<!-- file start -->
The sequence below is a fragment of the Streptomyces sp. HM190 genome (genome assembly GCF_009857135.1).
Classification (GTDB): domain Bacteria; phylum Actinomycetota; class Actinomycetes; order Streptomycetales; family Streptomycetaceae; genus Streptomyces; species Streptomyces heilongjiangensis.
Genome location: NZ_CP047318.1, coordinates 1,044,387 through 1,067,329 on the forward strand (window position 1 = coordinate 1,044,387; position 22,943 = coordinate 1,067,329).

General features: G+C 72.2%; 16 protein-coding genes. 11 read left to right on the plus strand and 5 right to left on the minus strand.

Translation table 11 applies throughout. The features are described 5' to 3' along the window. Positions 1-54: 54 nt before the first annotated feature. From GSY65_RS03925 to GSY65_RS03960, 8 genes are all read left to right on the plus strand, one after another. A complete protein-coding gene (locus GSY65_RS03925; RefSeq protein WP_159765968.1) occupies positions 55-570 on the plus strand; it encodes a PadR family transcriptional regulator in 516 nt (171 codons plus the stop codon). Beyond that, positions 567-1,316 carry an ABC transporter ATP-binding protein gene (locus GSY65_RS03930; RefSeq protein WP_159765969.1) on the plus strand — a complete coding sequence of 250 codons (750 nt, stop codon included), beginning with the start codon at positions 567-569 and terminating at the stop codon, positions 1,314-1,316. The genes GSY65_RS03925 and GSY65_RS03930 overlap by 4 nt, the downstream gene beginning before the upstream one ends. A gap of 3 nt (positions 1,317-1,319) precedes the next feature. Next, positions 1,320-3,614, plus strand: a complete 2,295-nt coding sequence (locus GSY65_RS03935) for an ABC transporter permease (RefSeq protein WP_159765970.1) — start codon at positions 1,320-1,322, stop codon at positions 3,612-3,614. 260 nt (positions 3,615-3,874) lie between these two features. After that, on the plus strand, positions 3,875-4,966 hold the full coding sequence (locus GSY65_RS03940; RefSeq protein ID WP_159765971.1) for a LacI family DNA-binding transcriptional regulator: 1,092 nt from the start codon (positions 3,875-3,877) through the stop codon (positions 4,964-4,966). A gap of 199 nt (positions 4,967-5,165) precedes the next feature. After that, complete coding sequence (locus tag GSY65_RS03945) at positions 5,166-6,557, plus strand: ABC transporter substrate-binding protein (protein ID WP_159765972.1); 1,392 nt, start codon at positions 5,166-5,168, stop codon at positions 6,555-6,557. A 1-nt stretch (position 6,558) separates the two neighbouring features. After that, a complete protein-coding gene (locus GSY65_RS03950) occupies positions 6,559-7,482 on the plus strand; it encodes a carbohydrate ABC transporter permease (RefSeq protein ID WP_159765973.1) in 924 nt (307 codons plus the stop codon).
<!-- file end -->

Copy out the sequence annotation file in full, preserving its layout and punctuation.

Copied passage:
The sequence below is a fragment of the Streptomyces sp. HM190 genome (genome assembly GCF_009857135.1).
Classification (GTDB): domain Bacteria; phylum Actinomycetota; class Actinomycetes; order Streptomycetales; family Streptomycetaceae; genus Streptomyces; species Streptomyces heilongjiangensis.
Genome location: NZ_CP047318.1, coordinates 1,044,387 through 1,067,329 on the forward strand (window position 1 = coordinate 1,044,387; position 22,943 = coordinate 1,067,329).

General features: G+C 72.2%; 16 protein-coding genes. 11 read left to right on the plus strand and 5 right to left on the minus strand.

Translation table 11 applies throughout. The features are described 5' to 3' along the window. Positions 1-54: 54 nt before the first annotated feature. From GSY65_RS03925 to GSY65_RS03960, 8 genes are all read left to right on the plus strand, one after another. A complete protein-coding gene (locus GSY65_RS03925; RefSeq protein WP_159765968.1) occupies positions 55-570 on the plus strand; it encodes a PadR family transcriptional regulator in 516 nt (171 codons plus the stop codon). Beyond that, positions 567-1,316 carry an ABC transporter ATP-binding protein gene (locus GSY65_RS03930; RefSeq protein WP_159765969.1) on the plus strand — a complete coding sequence of 250 codons (750 nt, stop codon included), beginning with the start codon at positions 567-569 and terminating at the stop codon, positions 1,314-1,316. The genes GSY65_RS03925 and GSY65_RS03930 overlap by 4 nt, the downstream gene beginning before the upstream one ends. A gap of 3 nt (positions 1,317-1,319) precedes the next feature. Next, positions 1,320-3,614, plus strand: a complete 2,295-nt coding sequence (locus GSY65_RS03935) for an ABC transporter permease (RefSeq protein WP_159765970.1) — start codon at positions 1,320-1,322, stop codon at positions 3,612-3,614. 260 nt (positions 3,615-3,874) lie between these two features. After that, on the plus strand, positions 3,875-4,966 hold the full coding sequence (locus GSY65_RS03940; RefSeq protein ID WP_159765971.1) for a LacI family DNA-binding transcriptional regulator: 1,092 nt from the start codon (positions 3,875-3,877) through the stop codon (positions 4,964-4,966). A gap of 199 nt (positions 4,967-5,165) precedes the next feature. After that, complete coding sequence (locus tag GSY65_RS03945) at positions 5,166-6,557, plus strand: ABC transporter substrate-binding protein (protein ID WP_159765972.1); 1,392 nt, start codon at positions 5,166-5,168, stop codon at positions 6,555-6,557. A 1-nt stretch (position 6,558) separates the two neighbouring features. After that, a complete protein-coding gene (locus GSY65_RS03950) occupies positions 6,559-7,482 on the plus strand; it encodes a carbohydrate ABC transporter permease (RefSeq protein ID WP_159765973.1) in 924 nt (307 codons plus the stop codon).